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Responsibility of terminal operator for bulk cargo loading/unloading

What is a bulk terminal ?: "Terminal" means any fixed, floating or mobile facility equipped and used for the loading and/or unloading of bulk cargo. The term includes that part of a dock, pier, berth, jetty, quay, wharf or similar structure at which a ship may tie up.

Terminal operators should ensure that they only accept ships that can safely berth alongside their installation, taking into consideration issues such as:

i) water depth at the berth;

ii) maximum size of the ship;

bulk terminal awaiting employment
Fig: bulk terminal awaiting employment

iii) mooring arrangements;

iv) fendering;

v) safe access;

vi)obstructions to loading/unloading operations.

vii) Tidal situation for the period concerned.

viii) Weather forecasts.

ix) Whether ship will berth port or starboard sideĀ­to.

x) Tug and line boat requirements.

xi) Mooring requirements taking into account:

xii) The size and type of ship;

xiii)Local tidal conditions and foreseeable weather conditions;

xiv) The nature of the cargo and ballasting operations;

xv) Any obstructions to berthing/unberthing operations.

xvi)The terminal operator should assure an unobstructed and safe passage between the ship's gangway and the entrance (gate) of the terminal.

A Bulk carrier deck area

Vacuators are used to discharge bulk grains where the terminal is not fitted with other facilities. They use diesel motors to generate suction on one end so that the cargo can be discharged on a barge, rail wagon or maybe into a wing attached to a bagging machine. Their discharge rates vary upwards from 100 tonnes per hour.

When using vacuators on a ship they must be placed on deck, where special precautions may be required due to vibration and possible oil leakage. While adequate securing/lashing will ensure protection from movement, vigilant monitoring is required to ensure that there is no leakage of oil on deck.

Related Information

Suitability of Shore Terminals for handling bulk cargo

Responsibility of terminal representative for handling bulk cargo

Cargo information required by ships handling bulk cargo

Terminal information required by ships handling bulk cargo

Preparation and Guidelines for terminal prior to bulk cargo loading/unloading in ships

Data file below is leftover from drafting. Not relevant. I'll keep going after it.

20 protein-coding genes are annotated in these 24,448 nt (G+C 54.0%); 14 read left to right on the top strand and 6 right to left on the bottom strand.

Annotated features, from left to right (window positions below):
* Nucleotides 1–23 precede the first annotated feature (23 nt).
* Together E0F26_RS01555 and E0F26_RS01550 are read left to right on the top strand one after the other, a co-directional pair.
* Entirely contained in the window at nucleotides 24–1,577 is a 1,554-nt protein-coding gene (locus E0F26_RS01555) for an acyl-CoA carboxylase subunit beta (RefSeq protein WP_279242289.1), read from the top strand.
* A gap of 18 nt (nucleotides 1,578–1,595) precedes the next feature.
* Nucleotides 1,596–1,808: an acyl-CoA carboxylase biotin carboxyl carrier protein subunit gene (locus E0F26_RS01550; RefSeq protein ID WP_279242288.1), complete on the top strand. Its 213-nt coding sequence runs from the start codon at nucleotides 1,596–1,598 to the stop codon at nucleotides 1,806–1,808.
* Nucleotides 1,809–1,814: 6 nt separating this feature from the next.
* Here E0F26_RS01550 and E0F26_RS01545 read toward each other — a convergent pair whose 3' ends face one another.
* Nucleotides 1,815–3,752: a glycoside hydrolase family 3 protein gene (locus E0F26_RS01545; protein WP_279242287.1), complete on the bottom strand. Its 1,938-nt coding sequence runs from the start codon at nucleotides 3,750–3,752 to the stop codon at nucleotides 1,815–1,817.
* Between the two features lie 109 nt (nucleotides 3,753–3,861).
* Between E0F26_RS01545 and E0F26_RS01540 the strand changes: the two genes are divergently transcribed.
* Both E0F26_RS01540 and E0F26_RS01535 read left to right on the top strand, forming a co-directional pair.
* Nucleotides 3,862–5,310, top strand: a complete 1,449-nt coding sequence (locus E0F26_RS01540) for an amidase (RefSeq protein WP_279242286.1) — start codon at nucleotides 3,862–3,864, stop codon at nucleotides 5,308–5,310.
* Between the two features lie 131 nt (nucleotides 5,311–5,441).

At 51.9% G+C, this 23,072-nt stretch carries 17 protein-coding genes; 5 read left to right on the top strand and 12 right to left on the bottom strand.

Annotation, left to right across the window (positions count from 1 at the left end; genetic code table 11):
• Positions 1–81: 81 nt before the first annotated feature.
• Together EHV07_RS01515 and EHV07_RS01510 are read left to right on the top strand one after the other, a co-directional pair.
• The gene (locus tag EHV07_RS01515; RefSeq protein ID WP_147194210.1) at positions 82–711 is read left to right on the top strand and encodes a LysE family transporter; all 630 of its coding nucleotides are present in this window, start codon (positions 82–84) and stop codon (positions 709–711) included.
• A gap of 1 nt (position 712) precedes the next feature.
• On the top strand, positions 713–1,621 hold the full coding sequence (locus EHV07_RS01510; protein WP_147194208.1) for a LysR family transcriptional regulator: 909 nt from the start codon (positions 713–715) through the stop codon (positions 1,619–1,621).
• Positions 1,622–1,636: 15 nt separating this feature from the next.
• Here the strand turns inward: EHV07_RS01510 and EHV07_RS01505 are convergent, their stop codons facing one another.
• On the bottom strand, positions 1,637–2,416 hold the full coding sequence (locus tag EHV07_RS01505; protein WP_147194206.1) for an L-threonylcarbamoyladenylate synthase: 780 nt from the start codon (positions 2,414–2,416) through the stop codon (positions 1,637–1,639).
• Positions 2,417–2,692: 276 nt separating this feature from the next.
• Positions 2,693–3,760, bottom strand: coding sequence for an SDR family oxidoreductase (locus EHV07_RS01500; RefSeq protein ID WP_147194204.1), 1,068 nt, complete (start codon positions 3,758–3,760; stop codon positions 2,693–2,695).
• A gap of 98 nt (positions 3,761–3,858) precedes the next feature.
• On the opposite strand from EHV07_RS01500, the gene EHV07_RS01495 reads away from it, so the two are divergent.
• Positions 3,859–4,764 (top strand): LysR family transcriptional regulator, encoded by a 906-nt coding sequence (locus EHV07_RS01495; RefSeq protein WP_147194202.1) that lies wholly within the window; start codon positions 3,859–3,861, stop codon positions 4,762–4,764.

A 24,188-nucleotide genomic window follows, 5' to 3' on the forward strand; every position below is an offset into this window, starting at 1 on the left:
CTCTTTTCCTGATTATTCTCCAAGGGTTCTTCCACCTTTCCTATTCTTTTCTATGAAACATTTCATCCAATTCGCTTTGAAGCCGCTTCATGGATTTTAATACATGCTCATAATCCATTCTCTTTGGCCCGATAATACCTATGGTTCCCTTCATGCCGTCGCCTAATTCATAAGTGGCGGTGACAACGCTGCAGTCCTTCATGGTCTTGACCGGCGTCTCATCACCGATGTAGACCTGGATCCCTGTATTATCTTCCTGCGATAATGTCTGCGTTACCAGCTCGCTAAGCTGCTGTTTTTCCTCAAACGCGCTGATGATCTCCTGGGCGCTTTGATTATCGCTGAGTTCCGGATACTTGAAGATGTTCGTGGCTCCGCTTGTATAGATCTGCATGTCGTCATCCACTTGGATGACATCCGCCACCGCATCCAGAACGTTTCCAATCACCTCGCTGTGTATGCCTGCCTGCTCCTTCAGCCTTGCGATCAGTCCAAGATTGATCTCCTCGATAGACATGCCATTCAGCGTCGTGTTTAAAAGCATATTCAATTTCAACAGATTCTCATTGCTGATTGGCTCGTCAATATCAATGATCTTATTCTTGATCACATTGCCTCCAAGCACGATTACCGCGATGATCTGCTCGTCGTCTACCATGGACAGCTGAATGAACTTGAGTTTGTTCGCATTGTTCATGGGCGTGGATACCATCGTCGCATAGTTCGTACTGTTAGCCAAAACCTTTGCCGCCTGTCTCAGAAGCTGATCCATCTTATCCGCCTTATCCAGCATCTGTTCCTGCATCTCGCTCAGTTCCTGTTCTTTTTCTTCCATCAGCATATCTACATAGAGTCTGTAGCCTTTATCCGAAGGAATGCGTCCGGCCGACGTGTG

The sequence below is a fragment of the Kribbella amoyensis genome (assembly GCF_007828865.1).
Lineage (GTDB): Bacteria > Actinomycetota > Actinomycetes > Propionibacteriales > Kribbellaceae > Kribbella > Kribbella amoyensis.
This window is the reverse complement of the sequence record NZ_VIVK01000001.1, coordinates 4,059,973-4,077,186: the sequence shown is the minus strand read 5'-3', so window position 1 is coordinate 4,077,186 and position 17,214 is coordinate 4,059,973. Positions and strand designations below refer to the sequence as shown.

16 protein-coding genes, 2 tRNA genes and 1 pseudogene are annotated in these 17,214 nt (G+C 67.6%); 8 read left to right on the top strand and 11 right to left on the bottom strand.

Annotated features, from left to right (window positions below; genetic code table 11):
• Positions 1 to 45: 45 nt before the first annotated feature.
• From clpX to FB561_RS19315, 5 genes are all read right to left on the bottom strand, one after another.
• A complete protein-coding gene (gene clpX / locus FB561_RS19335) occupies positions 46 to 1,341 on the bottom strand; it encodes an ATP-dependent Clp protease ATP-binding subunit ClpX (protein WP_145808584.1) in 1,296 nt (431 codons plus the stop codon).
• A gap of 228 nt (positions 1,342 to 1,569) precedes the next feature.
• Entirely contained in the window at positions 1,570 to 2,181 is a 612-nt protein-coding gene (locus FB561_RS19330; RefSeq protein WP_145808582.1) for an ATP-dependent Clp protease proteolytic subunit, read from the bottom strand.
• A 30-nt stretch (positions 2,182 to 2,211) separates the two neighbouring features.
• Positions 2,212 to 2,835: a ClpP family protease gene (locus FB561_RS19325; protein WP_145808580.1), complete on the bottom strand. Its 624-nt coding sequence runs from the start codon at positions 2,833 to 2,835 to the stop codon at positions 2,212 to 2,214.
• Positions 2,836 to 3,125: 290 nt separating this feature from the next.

Terminal duties in loading solid bulk cargo

Terminal duties unloading solid bulk cargo

Training requirement for terminal personnel

Encountering hazards at the ship/shore interface during handling of Solid Bulk Cargoes

Required information from ship to terminal prior loading / unloading bulk cargo

High loading rates by shore terminal and potential problems for bulk carriers

Preparation for ships carrying bulk cargo & standard loading condition

Our detail pages illustrated many safety aspects of Bulk carrier

Home page |||Bulk carrier types ||| Handling of bulk coal |||Cargo planning ||| Carriage of grain |||Risk of iron ores |||Self unloading bulk carriers |||Care of cargo & vessel |||Cargoes that may liquefy |||Suitability of ships |||Terminal guideline |||Hold cleaning |||Cargo cranes |||Ballast handling procedure |||Bulk carrier safety |||Fire fighting systems |||Bulk carrier General arrangement

Operation of sea going bulk carriers involved numerous hazards . Careful planning and exercising due caution for all critical shipboard matters are important . This site is a quick reference to international shipping community with guidance and information on the loading and discharging of modern bulk carriers so as to remain within the limitations as specified by the classification society.
It is vital to reduce the likelihood of over-stressing the ship's structure and also complying with all essential safety measures for a safe passage at sea. Our detail pages contain various bulk carrier related topics that might be useful for people working on board and those who working ashore in the terminal. For any remarks please Contact us

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